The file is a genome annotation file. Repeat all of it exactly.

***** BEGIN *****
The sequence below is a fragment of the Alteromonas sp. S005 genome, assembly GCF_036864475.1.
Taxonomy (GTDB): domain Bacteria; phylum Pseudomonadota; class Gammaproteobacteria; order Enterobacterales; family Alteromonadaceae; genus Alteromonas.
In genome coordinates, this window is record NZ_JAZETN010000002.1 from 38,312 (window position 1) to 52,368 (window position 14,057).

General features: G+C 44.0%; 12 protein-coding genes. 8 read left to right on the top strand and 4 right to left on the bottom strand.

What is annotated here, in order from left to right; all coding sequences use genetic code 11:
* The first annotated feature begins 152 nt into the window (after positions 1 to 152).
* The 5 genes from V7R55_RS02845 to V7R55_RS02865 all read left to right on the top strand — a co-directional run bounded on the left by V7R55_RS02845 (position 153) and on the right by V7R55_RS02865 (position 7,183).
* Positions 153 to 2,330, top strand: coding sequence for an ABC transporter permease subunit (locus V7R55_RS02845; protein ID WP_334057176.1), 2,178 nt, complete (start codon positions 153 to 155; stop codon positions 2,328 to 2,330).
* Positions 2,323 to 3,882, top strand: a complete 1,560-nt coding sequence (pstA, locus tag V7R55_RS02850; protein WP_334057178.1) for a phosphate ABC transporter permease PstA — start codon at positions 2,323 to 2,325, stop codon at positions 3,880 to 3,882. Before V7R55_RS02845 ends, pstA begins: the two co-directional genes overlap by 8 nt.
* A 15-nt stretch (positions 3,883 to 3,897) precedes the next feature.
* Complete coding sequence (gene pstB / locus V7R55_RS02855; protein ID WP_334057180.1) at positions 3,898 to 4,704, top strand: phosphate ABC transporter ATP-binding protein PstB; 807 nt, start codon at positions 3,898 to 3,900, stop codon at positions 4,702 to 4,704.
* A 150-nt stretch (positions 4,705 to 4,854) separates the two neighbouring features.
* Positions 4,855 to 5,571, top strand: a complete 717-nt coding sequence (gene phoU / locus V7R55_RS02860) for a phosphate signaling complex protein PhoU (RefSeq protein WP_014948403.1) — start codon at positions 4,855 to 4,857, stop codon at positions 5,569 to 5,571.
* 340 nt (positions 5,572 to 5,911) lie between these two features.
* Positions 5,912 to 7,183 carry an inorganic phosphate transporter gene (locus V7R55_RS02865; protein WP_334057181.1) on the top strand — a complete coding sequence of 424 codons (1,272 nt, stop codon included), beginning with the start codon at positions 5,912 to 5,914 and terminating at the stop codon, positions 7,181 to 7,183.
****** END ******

The sequence below is a fragment of the Alteromonas sp. S005 genome, assembly GCF_036864475.1.
Taxonomy (GTDB): domain Bacteria; phylum Pseudomonadota; class Gammaproteobacteria; order Enterobacterales; family Alteromonadaceae; genus Alteromonas.
In genome coordinates, this window is record NZ_JAZETN010000002.1 from 38,312 (window position 1) to 52,368 (window position 14,057).

General features: G+C 44.0%; 12 protein-coding genes. 8 read left to right on the top strand and 4 right to left on the bottom strand.

What is annotated here, in order from left to right; all coding sequences use genetic code 11:
* The first annotated feature begins 152 nt into the window (after positions 1 to 152).
* The 5 genes from V7R55_RS02845 to V7R55_RS02865 all read left to right on the top strand — a co-directional run bounded on the left by V7R55_RS02845 (position 153) and on the right by V7R55_RS02865 (position 7,183).
* Positions 153 to 2,330, top strand: coding sequence for an ABC transporter permease subunit (locus V7R55_RS02845; protein ID WP_334057176.1), 2,178 nt, complete (start codon positions 153 to 155; stop codon positions 2,328 to 2,330).
* Positions 2,323 to 3,882, top strand: a complete 1,560-nt coding sequence (pstA, locus tag V7R55_RS02850; protein WP_334057178.1) for a phosphate ABC transporter permease PstA — start codon at positions 2,323 to 2,325, stop codon at positions 3,880 to 3,882. Before V7R55_RS02845 ends, pstA begins: the two co-directional genes overlap by 8 nt.
* A 15-nt stretch (positions 3,883 to 3,897) precedes the next feature.
* Complete coding sequence (gene pstB / locus V7R55_RS02855; protein ID WP_334057180.1) at positions 3,898 to 4,704, top strand: phosphate ABC transporter ATP-binding protein PstB; 807 nt, start codon at positions 3,898 to 3,900, stop codon at positions 4,702 to 4,704.
* A 150-nt stretch (positions 4,705 to 4,854) separates the two neighbouring features.
* Positions 4,855 to 5,571, top strand: a complete 717-nt coding sequence (gene phoU / locus V7R55_RS02860) for a phosphate signaling complex protein PhoU (RefSeq protein WP_014948403.1) — start codon at positions 4,855 to 4,857, stop codon at positions 5,569 to 5,571.
* 340 nt (positions 5,572 to 5,911) lie between these two features.
* Positions 5,912 to 7,183 carry an inorganic phosphate transporter gene (locus V7R55_RS02865; protein WP_334057181.1) on the top strand — a complete coding sequence of 424 codons (1,272 nt, stop codon included), beginning with the start codon at positions 5,912 to 5,914 and terminating at the stop codon, positions 7,181 to 7,183.